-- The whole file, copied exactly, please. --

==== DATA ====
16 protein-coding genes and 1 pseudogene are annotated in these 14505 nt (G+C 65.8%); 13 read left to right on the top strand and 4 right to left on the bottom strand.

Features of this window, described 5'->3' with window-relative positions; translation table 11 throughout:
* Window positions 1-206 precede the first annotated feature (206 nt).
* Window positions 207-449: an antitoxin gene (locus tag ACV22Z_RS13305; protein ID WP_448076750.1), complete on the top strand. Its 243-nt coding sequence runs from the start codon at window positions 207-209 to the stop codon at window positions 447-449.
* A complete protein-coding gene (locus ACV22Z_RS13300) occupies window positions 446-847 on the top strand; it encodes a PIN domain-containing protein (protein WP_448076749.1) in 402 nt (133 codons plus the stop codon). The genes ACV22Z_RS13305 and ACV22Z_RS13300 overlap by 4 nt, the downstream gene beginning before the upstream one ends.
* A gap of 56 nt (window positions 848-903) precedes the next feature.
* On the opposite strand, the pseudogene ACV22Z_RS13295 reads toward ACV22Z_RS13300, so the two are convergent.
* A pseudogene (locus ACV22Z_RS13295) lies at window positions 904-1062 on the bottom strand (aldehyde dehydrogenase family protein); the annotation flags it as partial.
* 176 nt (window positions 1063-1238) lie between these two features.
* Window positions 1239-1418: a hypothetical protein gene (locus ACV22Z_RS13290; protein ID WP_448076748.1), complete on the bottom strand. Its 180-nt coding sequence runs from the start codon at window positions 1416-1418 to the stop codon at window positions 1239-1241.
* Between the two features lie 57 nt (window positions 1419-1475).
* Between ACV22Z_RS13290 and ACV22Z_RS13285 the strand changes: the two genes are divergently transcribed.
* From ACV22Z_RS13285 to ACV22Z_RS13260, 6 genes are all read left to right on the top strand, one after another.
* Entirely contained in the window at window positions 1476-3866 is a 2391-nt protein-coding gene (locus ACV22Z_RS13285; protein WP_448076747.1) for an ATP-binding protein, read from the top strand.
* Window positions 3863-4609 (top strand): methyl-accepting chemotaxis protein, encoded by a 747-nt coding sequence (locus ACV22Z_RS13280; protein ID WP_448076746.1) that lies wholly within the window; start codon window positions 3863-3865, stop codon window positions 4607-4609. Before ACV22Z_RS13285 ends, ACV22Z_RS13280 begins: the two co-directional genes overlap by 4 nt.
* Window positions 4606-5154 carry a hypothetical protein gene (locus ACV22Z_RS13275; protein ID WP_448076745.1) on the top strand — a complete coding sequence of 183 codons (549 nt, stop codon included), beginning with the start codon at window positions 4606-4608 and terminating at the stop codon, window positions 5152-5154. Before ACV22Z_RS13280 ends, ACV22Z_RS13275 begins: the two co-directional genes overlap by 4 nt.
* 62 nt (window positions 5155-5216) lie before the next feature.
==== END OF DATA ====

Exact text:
16 protein-coding genes and 1 pseudogene are annotated in these 14505 nt (G+C 65.8%); 13 read left to right on the top strand and 4 right to left on the bottom strand.

Features of this window, described 5'->3' with window-relative positions; translation table 11 throughout:
* Window positions 1-206 precede the first annotated feature (206 nt).
* Window positions 207-449: an antitoxin gene (locus tag ACV22Z_RS13305; protein ID WP_448076750.1), complete on the top strand. Its 243-nt coding sequence runs from the start codon at window positions 207-209 to the stop codon at window positions 447-449.
* A complete protein-coding gene (locus ACV22Z_RS13300) occupies window positions 446-847 on the top strand; it encodes a PIN domain-containing protein (protein WP_448076749.1) in 402 nt (133 codons plus the stop codon). The genes ACV22Z_RS13305 and ACV22Z_RS13300 overlap by 4 nt, the downstream gene beginning before the upstream one ends.
* A gap of 56 nt (window positions 848-903) precedes the next feature.
* On the opposite strand, the pseudogene ACV22Z_RS13295 reads toward ACV22Z_RS13300, so the two are convergent.
* A pseudogene (locus ACV22Z_RS13295) lies at window positions 904-1062 on the bottom strand (aldehyde dehydrogenase family protein); the annotation flags it as partial.
* 176 nt (window positions 1063-1238) lie between these two features.
* Window positions 1239-1418: a hypothetical protein gene (locus ACV22Z_RS13290; protein ID WP_448076748.1), complete on the bottom strand. Its 180-nt coding sequence runs from the start codon at window positions 1416-1418 to the stop codon at window positions 1239-1241.
* Between the two features lie 57 nt (window positions 1419-1475).
* Between ACV22Z_RS13290 and ACV22Z_RS13285 the strand changes: the two genes are divergently transcribed.
* From ACV22Z_RS13285 to ACV22Z_RS13260, 6 genes are all read left to right on the top strand, one after another.
* Entirely contained in the window at window positions 1476-3866 is a 2391-nt protein-coding gene (locus ACV22Z_RS13285; protein WP_448076747.1) for an ATP-binding protein, read from the top strand.
* Window positions 3863-4609 (top strand): methyl-accepting chemotaxis protein, encoded by a 747-nt coding sequence (locus ACV22Z_RS13280; protein ID WP_448076746.1) that lies wholly within the window; start codon window positions 3863-3865, stop codon window positions 4607-4609. Before ACV22Z_RS13285 ends, ACV22Z_RS13280 begins: the two co-directional genes overlap by 4 nt.
* Window positions 4606-5154 carry a hypothetical protein gene (locus ACV22Z_RS13275; protein ID WP_448076745.1) on the top strand — a complete coding sequence of 183 codons (549 nt, stop codon included), beginning with the start codon at window positions 4606-4608 and terminating at the stop codon, window positions 5152-5154. Before ACV22Z_RS13280 ends, ACV22Z_RS13275 begins: the two co-directional genes overlap by 4 nt.
* 62 nt (window positions 5155-5216) lie before the next feature.